Indeed, fraud was a serious problem in company promotion in the early years after the new rules were put in place. As a consequence, companies that wanted to project an image of probity were eager to hire the new accounting firms to examine their books. As one history of PW notes, “scant accounting regulations sent investors in search of professional advice. They began to hire practicing accountants to assist them in their investigations and to put pressure on directors to behave responsibly.”3

Commitment to Integrity

PW’s history reveals that a strong commitment to honesty and integrity helped spur the industry’s growth. That was also my impression in four years working at PW in the 1990s. It was generally understood that it would be foolish to risk the firm’s hard-won reputation for the sake of a single client. Arthur Andersen’s recent behavior seems to have been a mutation into unethical decision-making that the industry should evolve away from. Indeed that is happening. As Andersen has crashed, the good employees have gone to work for the remaining Big Four, which, one hopes, have better control systems in place.

While investor demand for accurate and unbiased information spurred the initial growth in auditing, the government eventually got involved as well. An 1844 law had mandated that firms receive independent financial audits. That mandate was repealed in 1856, but then re-imposed in 1900. Nonetheless, there was a generally laissez-faire auditing environment in Britain until 1948.4 Financial accounting was thought to be within the sphere of private contract between shareholders and companies.5 Firms voluntarily signaled their soundness through reports by independent auditors and by assigning respected leaders or titled persons to their boards. From 1857, shareholders also had the protection of accounting fraud’s being established as a criminal offense.6 Also, stock exchanges usually required listed companies to disclose substantial amounts of information. In the United States, a generally laissez-faire approach to financial reporting lasted until the Securities Exchange Act of 1934.

In both countries there were demands for more government rules whenever a speculative bubble burst. But bubbles occurred both before and after heavy financial accounting regulation was in place. We have just seen the high-tech bubble of the 1990s burst despite more than 60 years of regulation in this country. Speculative manias seem to have more to do with new technologies, and less to do with insufficient accounting regulation. Railroad- and telegraph-investment mania hit in the mid-1800s, and the market boom of the 1920s was fueled by surging innovation in automobiles, radios, and electricity.7 Since it is natural for investors to get excited about new technologies, huge stock run-ups might be just the way that markets work. There should be consequences for firms that issue false figures, but broad market declines do not call for greater top-down accounting regulation.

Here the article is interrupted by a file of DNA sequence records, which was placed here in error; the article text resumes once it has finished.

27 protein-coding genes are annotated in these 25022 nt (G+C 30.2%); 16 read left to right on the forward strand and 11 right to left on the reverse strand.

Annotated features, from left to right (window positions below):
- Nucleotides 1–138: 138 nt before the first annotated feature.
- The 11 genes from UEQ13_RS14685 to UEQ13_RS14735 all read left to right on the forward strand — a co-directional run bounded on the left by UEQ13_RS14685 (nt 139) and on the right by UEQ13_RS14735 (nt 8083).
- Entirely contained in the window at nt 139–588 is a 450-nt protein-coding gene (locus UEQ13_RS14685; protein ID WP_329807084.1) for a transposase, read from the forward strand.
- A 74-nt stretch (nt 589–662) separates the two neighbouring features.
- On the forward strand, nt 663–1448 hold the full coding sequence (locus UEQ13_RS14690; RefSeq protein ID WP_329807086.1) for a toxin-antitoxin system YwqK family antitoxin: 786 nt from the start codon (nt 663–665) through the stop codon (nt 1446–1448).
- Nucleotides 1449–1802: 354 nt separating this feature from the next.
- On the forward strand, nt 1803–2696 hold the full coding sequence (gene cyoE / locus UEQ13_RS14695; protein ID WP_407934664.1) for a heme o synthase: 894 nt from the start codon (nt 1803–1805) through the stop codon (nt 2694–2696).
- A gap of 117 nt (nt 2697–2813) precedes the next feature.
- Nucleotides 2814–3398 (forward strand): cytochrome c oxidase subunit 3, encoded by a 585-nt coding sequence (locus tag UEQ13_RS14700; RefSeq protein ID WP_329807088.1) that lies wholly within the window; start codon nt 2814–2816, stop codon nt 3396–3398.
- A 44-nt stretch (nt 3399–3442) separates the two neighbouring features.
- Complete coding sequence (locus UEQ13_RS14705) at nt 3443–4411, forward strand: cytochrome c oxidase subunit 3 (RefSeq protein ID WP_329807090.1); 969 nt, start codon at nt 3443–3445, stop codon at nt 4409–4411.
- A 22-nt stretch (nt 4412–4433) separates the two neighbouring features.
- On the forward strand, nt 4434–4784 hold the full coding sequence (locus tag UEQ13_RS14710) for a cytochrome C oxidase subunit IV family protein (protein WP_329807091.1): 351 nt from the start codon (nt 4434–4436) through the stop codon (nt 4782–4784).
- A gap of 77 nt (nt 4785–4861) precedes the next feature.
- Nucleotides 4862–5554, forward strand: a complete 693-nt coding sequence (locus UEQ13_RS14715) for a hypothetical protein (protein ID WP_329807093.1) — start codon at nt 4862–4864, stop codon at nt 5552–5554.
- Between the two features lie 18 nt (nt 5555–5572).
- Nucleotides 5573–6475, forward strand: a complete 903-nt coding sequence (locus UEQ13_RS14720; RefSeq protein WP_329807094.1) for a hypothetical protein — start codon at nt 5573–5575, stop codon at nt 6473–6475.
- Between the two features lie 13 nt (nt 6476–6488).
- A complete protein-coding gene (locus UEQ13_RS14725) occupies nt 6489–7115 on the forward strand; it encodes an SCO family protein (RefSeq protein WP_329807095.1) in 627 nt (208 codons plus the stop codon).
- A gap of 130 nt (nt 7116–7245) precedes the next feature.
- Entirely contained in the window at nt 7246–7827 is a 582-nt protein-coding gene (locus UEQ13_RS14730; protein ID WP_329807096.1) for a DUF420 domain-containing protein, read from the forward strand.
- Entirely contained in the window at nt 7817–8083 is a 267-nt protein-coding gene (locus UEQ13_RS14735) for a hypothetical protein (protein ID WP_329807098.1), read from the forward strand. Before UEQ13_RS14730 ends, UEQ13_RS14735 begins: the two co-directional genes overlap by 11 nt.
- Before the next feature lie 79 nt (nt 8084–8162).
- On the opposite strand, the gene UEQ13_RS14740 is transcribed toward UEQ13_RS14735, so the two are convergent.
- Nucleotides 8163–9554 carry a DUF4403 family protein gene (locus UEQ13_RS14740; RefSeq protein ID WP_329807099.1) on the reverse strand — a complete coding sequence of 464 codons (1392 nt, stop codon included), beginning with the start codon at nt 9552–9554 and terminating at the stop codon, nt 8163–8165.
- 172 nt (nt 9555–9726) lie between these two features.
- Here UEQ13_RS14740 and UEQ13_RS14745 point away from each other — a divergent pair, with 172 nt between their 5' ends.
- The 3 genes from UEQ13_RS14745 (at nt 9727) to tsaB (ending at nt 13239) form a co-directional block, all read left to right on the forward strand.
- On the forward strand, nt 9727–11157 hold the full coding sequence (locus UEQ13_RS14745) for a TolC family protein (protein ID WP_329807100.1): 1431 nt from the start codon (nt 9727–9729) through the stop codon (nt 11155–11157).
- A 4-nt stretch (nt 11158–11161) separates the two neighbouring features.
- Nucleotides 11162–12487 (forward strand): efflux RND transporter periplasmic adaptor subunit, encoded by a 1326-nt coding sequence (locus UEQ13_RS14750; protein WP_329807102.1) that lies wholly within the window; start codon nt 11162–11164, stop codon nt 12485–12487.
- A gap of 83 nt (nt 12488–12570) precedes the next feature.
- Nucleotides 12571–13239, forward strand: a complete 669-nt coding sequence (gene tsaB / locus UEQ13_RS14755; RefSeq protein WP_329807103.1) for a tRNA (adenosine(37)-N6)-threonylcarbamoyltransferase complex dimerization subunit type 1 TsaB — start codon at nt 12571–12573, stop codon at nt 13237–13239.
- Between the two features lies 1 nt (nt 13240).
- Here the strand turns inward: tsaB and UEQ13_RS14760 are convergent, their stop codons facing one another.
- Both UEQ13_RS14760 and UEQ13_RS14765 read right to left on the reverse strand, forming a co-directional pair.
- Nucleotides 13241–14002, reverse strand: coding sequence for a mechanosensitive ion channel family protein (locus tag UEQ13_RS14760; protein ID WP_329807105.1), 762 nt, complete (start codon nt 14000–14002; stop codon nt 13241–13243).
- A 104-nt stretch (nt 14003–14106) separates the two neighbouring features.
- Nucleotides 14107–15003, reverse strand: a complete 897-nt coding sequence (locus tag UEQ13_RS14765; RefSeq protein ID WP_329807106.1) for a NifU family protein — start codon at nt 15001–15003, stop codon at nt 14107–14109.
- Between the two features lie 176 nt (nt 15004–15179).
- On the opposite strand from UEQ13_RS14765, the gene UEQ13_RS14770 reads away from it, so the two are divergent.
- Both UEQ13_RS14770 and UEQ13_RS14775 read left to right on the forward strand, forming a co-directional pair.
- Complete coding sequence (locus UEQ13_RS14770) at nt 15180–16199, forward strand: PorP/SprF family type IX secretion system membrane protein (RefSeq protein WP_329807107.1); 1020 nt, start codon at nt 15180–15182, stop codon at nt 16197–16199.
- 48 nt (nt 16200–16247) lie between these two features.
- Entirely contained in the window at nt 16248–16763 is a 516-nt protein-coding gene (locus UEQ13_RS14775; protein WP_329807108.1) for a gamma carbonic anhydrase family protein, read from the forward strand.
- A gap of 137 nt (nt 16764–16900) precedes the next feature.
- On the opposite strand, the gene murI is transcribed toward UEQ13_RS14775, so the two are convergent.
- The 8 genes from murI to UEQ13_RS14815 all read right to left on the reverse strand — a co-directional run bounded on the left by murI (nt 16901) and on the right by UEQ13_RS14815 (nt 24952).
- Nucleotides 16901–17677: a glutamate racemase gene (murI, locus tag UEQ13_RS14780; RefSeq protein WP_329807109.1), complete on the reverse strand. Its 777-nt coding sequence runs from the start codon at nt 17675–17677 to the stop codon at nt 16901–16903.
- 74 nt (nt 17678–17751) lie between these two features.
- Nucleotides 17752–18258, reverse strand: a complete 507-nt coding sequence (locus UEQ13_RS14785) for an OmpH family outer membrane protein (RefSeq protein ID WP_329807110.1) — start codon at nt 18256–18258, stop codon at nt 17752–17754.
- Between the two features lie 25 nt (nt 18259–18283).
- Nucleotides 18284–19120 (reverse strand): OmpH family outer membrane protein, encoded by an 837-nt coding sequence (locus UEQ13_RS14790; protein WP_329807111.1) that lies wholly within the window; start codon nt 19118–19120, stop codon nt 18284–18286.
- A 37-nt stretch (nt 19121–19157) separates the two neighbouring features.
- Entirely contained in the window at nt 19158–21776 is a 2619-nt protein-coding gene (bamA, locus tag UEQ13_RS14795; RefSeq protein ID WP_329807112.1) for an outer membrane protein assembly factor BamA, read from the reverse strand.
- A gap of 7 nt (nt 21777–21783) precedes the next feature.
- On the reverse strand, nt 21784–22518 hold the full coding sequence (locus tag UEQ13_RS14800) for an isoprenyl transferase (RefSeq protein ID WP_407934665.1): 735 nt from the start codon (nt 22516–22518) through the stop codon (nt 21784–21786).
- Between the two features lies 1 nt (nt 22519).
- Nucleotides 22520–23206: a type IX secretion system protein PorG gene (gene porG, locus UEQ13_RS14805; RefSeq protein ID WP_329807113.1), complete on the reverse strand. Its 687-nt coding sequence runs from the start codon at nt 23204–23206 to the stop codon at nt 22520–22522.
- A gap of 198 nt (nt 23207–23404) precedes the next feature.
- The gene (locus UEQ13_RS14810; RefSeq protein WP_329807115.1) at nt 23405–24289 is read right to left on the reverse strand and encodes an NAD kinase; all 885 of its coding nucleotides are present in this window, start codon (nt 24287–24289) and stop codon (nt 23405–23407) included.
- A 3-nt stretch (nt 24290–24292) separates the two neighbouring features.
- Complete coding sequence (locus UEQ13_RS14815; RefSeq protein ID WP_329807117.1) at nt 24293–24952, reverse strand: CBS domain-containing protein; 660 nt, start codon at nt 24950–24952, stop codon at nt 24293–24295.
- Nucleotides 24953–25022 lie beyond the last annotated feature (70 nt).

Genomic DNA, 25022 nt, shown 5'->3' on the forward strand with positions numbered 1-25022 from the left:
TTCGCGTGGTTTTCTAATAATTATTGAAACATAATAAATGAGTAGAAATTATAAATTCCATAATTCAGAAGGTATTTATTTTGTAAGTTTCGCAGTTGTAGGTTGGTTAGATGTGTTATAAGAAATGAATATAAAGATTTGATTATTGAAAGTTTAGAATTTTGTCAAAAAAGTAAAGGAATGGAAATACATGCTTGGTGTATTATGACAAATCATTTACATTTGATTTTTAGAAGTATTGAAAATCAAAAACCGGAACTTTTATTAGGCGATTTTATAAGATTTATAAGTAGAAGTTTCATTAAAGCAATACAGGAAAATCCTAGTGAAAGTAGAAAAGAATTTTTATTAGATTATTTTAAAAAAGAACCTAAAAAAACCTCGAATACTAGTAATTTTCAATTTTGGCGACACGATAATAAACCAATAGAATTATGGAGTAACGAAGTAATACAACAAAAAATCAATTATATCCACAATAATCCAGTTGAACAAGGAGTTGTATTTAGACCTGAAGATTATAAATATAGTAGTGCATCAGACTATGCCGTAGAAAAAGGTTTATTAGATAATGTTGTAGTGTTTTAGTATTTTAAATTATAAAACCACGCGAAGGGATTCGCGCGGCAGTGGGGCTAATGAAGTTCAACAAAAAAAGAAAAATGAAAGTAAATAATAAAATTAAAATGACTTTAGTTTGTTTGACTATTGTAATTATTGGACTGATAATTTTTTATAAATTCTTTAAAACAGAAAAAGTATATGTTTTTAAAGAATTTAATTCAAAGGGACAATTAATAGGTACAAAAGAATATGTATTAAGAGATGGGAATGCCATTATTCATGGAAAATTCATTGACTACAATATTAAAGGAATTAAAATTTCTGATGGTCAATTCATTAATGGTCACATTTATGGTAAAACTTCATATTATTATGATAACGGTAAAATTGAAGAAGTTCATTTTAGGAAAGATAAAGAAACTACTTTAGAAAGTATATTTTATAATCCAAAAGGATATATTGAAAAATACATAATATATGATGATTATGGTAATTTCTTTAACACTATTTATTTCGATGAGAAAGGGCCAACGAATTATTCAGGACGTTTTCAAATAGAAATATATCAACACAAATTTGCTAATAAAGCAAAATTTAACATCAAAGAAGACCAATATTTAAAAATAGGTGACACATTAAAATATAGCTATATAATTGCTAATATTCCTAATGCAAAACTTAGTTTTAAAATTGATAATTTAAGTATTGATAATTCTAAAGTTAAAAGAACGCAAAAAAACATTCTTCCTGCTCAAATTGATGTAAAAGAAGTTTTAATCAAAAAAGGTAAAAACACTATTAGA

Instead, perhaps we need more bottom-up innovation in financial accounting. In this country decades of regulation have locked in one-size-fits-all “generally accepted accounting principles” (GAAP). But GAAP rules may not be right for every industry. Many high-tech firms today issue additional “pro forma” statements because they think that GAAP figures distort their true financial picture.8

It is time to deregulate accounting and to promote diversity in standards. Different stock exchanges could develop different listing categories with alternate accounting standards. The accounting industry started out 150 years ago by competing through reputation and innovation. If we loosen the regulatory shackles, accountants would be freed up to discover better ways to inform investors about the worth of tomorrow’s leading-edge companies.


  1. Edgar Jones, True and Fair: A History of Price Waterhouse (London: Hamish Hamilton, 1995), and David Grayson Allen and Kathleen McDermott, Accounting For Success (Boston: Harvard Business School Press, 1993). Price Waterhouse is now PricewaterhouseCoopers.
  2. Jones, p. 99.
  3. Ibid., p. 49.
  4. Ibid.
  5. Robert G. Day, “UK Accounting Regulation: An Historical Perspective,” School of Finance & Law Working Paper no. 20, Bournemouth University, 2000.
  6. Ibid.
  7. Chris Edwards, “Entrepreneurs Creating the New Economy,” Joint Economic Committee, U.S. Congress, November 2000.
  8. T.J. Rodgers, “Corporate Accounting: Congress and FASB Ignore Business Realities,” Cato Institute Policy Brief no. 77, October 25, 2002.